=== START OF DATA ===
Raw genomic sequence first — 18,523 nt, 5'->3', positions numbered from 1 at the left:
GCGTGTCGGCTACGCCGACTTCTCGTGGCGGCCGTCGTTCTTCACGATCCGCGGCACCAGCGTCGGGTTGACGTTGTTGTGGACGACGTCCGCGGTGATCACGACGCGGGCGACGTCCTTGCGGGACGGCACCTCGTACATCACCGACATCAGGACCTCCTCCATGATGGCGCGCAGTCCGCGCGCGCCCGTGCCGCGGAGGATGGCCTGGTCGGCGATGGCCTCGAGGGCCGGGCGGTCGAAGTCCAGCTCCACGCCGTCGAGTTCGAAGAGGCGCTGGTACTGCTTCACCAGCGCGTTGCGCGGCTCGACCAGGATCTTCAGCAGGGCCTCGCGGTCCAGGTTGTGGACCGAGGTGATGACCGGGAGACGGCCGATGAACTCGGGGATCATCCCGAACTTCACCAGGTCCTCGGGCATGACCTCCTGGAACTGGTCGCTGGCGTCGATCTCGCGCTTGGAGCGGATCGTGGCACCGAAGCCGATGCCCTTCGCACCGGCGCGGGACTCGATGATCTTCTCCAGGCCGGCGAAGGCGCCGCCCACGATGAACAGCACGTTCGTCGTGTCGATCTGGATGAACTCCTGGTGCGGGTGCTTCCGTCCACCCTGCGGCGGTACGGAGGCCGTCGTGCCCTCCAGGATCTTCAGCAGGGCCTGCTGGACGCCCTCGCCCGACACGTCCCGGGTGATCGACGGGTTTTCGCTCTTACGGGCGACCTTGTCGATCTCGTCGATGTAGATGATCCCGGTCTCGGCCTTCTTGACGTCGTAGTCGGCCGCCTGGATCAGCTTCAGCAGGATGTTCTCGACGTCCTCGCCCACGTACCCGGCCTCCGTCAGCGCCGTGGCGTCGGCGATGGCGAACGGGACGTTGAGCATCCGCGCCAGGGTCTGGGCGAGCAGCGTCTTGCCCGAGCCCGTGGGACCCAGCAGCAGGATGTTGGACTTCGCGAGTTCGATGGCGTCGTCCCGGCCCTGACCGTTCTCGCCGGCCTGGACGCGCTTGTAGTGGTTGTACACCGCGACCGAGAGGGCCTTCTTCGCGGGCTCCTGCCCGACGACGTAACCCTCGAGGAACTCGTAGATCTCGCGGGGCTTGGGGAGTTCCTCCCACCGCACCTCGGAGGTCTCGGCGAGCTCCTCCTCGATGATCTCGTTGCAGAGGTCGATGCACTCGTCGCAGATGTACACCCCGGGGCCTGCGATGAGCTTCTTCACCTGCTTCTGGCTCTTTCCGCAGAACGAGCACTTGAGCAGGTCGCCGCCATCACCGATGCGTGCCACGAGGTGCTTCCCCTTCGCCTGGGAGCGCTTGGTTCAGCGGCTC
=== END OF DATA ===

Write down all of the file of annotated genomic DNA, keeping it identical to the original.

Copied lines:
Raw genomic sequence first — 18,523 nt, 5'->3', positions numbered from 1 at the left:
GCGTGTCGGCTACGCCGACTTCTCGTGGCGGCCGTCGTTCTTCACGATCCGCGGCACCAGCGTCGGGTTGACGTTGTTGTGGACGACGTCCGCGGTGATCACGACGCGGGCGACGTCCTTGCGGGACGGCACCTCGTACATCACCGACATCAGGACCTCCTCCATGATGGCGCGCAGTCCGCGCGCGCCCGTGCCGCGGAGGATGGCCTGGTCGGCGATGGCCTCGAGGGCCGGGCGGTCGAAGTCCAGCTCCACGCCGTCGAGTTCGAAGAGGCGCTGGTACTGCTTCACCAGCGCGTTGCGCGGCTCGACCAGGATCTTCAGCAGGGCCTCGCGGTCCAGGTTGTGGACCGAGGTGATGACCGGGAGACGGCCGATGAACTCGGGGATCATCCCGAACTTCACCAGGTCCTCGGGCATGACCTCCTGGAACTGGTCGCTGGCGTCGATCTCGCGCTTGGAGCGGATCGTGGCACCGAAGCCGATGCCCTTCGCACCGGCGCGGGACTCGATGATCTTCTCCAGGCCGGCGAAGGCGCCGCCCACGATGAACAGCACGTTCGTCGTGTCGATCTGGATGAACTCCTGGTGCGGGTGCTTCCGTCCACCCTGCGGCGGTACGGAGGCCGTCGTGCCCTCCAGGATCTTCAGCAGGGCCTGCTGGACGCCCTCGCCCGACACGTCCCGGGTGATCGACGGGTTTTCGCTCTTACGGGCGACCTTGTCGATCTCGTCGATGTAGATGATCCCGGTCTCGGCCTTCTTGACGTCGTAGTCGGCCGCCTGGATCAGCTTCAGCAGGATGTTCTCGACGTCCTCGCCCACGTACCCGGCCTCCGTCAGCGCCGTGGCGTCGGCGATGGCGAACGGGACGTTGAGCATCCGCGCCAGGGTCTGGGCGAGCAGCGTCTTGCCCGAGCCCGTGGGACCCAGCAGCAGGATGTTGGACTTCGCGAGTTCGATGGCGTCGTCCCGGCCCTGACCGTTCTCGCCGGCCTGGACGCGCTTGTAGTGGTTGTACACCGCGACCGAGAGGGCCTTCTTCGCGGGCTCCTGCCCGACGACGTAACCCTCGAGGAACTCGTAGATCTCGCGGGGCTTGGGGAGTTCCTCCCACCGCACCTCGGAGGTCTCGGCGAGCTCCTCCTCGATGATCTCGTTGCAGAGGTCGATGCACTCGTCGCAGATGTACACCCCGGGGCCTGCGATGAGCTTCTTCACCTGCTTCTGGCTCTTTCCGCAGAACGAGCACTTGAGCAGGTCGCCGCCATCACCGATGCGTGCCACGAGGTGCTTCCCCTTCGCCTGGGAGCGCTTGGTTCAGCGGCTC